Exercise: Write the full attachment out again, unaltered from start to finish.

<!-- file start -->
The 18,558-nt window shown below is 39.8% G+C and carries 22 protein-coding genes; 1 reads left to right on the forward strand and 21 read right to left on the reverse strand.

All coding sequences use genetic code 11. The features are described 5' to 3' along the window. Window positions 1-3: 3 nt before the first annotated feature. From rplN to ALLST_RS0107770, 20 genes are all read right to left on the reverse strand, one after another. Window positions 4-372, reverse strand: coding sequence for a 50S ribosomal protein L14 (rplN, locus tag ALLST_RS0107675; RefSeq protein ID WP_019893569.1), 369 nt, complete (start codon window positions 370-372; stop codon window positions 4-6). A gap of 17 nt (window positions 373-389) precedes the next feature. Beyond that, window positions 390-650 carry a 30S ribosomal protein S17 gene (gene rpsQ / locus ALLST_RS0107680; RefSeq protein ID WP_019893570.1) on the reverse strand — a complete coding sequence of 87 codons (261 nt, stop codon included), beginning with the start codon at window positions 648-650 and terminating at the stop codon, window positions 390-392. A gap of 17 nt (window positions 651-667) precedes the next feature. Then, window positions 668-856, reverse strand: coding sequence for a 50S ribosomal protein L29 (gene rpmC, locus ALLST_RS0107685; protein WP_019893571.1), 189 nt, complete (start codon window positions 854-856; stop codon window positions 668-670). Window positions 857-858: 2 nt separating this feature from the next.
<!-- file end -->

The 18,558-nt window shown below is 39.8% G+C and carries 22 protein-coding genes; 1 reads left to right on the forward strand and 21 read right to left on the reverse strand.

All coding sequences use genetic code 11. The features are described 5' to 3' along the window. Window positions 1-3: 3 nt before the first annotated feature. From rplN to ALLST_RS0107770, 20 genes are all read right to left on the reverse strand, one after another. Window positions 4-372, reverse strand: coding sequence for a 50S ribosomal protein L14 (rplN, locus tag ALLST_RS0107675; RefSeq protein ID WP_019893569.1), 369 nt, complete (start codon window positions 370-372; stop codon window positions 4-6). A gap of 17 nt (window positions 373-389) precedes the next feature. Beyond that, window positions 390-650 carry a 30S ribosomal protein S17 gene (gene rpsQ / locus ALLST_RS0107680; RefSeq protein ID WP_019893570.1) on the reverse strand — a complete coding sequence of 87 codons (261 nt, stop codon included), beginning with the start codon at window positions 648-650 and terminating at the stop codon, window positions 390-392. A gap of 17 nt (window positions 651-667) precedes the next feature. Then, window positions 668-856, reverse strand: coding sequence for a 50S ribosomal protein L29 (gene rpmC, locus ALLST_RS0107685; protein WP_019893571.1), 189 nt, complete (start codon window positions 854-856; stop codon window positions 668-670). Window positions 857-858: 2 nt separating this feature from the next.